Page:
The Atlantic Multidecadal Oscillation (AMO) affects climate variability in the North Atlantic basin and adjacent continents with potential societal impacts. Previous studies based on model simulations and short-term satellite retrievals hypothesized an important role for cloud radiative forcing in modulating the persistence of the AMO in the tropic...
Article
Zhang et al. interpret the mixed-layer energy budget in models as showing that “ocean dynamics play a central role in the AMO.” Here, we show that their diagnostics cannot reveal the causes of the Atlantic Multidecadal Oscillation (AMO) and that their results can be explained with minimal ocean influence. Hence, we reaffirm our findings that the AM...
Article
Full-text available
Well-known problems trouble coupled general circulation models of the eastern Atlantic and Pacific Ocean basins. Model climates are significantly more symmetric about the equator than is observed. Model sea surface temperatures are biased warm south and southeast of the equator, and the atmosphere is too rainy within a band south of the equator. Ne...
Article
The El Niño/Southern Oscillation (ENSO) is the dominant modeof inter-annual variability, with major impacts on social andecological systems through its influence on extreme weather,droughts and floods1–3. The ability to forecast El Niño, as wellas anticipate how it may change with warming, requires an understanding of the underlying physical mechan...
Article
Full-text available
Ocean circulation changes not needed What causes the pattern of sea surface temperature change that is seen in the North Atlantic Ocean? This naturally occurring quasi-cyclical variation, known as the Atlantic Multidecadal Oscillation (AMO), affects weather and climate. Some have suggested that the AMO is a consequence of variable large-scale ocean...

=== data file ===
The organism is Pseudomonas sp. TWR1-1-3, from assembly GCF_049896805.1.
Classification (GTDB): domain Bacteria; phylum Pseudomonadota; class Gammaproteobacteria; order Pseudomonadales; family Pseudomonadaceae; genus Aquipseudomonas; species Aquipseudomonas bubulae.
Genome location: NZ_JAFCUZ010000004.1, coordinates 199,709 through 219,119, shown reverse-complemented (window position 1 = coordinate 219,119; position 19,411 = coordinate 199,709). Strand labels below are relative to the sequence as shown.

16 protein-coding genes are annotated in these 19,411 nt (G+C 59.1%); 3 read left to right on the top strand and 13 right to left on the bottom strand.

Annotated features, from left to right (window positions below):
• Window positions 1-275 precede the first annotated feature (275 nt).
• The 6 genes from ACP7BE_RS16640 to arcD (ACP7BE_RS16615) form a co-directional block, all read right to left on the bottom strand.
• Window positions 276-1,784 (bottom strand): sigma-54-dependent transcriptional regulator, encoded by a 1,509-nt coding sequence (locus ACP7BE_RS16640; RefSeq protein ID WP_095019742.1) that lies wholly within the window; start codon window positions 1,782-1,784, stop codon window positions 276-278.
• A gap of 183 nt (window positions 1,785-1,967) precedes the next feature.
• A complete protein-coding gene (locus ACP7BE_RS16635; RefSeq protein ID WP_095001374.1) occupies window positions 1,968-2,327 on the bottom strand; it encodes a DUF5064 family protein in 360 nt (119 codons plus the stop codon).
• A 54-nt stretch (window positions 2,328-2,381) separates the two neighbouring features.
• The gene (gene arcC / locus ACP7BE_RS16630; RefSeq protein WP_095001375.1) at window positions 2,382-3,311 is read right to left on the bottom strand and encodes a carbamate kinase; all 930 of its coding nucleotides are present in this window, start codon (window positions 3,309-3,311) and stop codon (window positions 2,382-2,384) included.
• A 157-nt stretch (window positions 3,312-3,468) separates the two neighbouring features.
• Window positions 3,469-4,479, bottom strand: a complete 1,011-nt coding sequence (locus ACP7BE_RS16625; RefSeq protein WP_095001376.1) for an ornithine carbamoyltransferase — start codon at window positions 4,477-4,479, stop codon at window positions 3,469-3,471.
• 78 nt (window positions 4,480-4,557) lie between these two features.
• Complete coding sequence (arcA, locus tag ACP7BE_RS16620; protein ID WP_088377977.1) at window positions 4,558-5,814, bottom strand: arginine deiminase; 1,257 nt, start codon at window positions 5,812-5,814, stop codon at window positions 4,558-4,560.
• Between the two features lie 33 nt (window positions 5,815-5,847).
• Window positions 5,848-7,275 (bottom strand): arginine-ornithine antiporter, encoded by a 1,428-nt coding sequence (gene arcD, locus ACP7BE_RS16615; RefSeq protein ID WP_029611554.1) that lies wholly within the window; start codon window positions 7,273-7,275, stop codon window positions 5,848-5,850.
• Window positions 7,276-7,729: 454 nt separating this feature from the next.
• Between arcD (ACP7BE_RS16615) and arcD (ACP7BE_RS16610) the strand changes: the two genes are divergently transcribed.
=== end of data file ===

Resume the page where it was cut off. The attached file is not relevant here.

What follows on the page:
Article
Climate models simulate a weakening of the Walker Circulation in response to increased greenhouse gases, but it has not been possible to detect this weakening with observations because there are not direct measurements of atmospheric circulation strength. Indirect measurements, such as equatorial gradients in Sea Level Pressure (SLP), exhibit trend...
Article
Full-text available
We analyze shallow water wind waves in Currituck Sound, North Carolina and experimentally confirm, for the first time, the presence of $soliton$ $turbulence$ in ocean waves. Soliton turbulence is an exotic form of nonlinear wave motion where low frequency energy may also be viewed as a $dense$ $soliton$ $gas$, described theoretically by the soliton...